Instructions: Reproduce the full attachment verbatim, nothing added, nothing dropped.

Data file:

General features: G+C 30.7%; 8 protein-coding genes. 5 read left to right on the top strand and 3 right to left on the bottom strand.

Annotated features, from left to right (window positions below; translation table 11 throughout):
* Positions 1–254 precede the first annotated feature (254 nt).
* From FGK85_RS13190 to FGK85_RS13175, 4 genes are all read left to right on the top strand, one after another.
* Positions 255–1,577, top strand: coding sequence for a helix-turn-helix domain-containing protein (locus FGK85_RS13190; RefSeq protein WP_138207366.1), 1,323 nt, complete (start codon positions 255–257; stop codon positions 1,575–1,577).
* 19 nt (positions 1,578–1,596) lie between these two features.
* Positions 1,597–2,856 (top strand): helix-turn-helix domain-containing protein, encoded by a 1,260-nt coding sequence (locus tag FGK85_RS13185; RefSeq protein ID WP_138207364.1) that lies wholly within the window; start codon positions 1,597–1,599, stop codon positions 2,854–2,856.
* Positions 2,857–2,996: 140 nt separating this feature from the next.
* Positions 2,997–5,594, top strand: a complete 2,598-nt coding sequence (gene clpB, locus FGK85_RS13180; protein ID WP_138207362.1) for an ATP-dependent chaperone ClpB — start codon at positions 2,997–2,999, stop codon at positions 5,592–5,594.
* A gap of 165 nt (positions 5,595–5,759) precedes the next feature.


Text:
General features: G+C 30.7%; 8 protein-coding genes. 5 read left to right on the top strand and 3 right to left on the bottom strand.

Annotated features, from left to right (window positions below; translation table 11 throughout):
* Positions 1–254 precede the first annotated feature (254 nt).
* From FGK85_RS13190 to FGK85_RS13175, 4 genes are all read left to right on the top strand, one after another.
* Positions 255–1,577, top strand: coding sequence for a helix-turn-helix domain-containing protein (locus FGK85_RS13190; RefSeq protein WP_138207366.1), 1,323 nt, complete (start codon positions 255–257; stop codon positions 1,575–1,577).
* 19 nt (positions 1,578–1,596) lie between these two features.
* Positions 1,597–2,856 (top strand): helix-turn-helix domain-containing protein, encoded by a 1,260-nt coding sequence (locus tag FGK85_RS13185; RefSeq protein ID WP_138207364.1) that lies wholly within the window; start codon positions 1,597–1,599, stop codon positions 2,854–2,856.
* Positions 2,857–2,996: 140 nt separating this feature from the next.
* Positions 2,997–5,594, top strand: a complete 2,598-nt coding sequence (gene clpB, locus FGK85_RS13180; protein ID WP_138207362.1) for an ATP-dependent chaperone ClpB — start codon at positions 2,997–2,999, stop codon at positions 5,592–5,594.
* A gap of 165 nt (positions 5,595–5,759) precedes the next feature.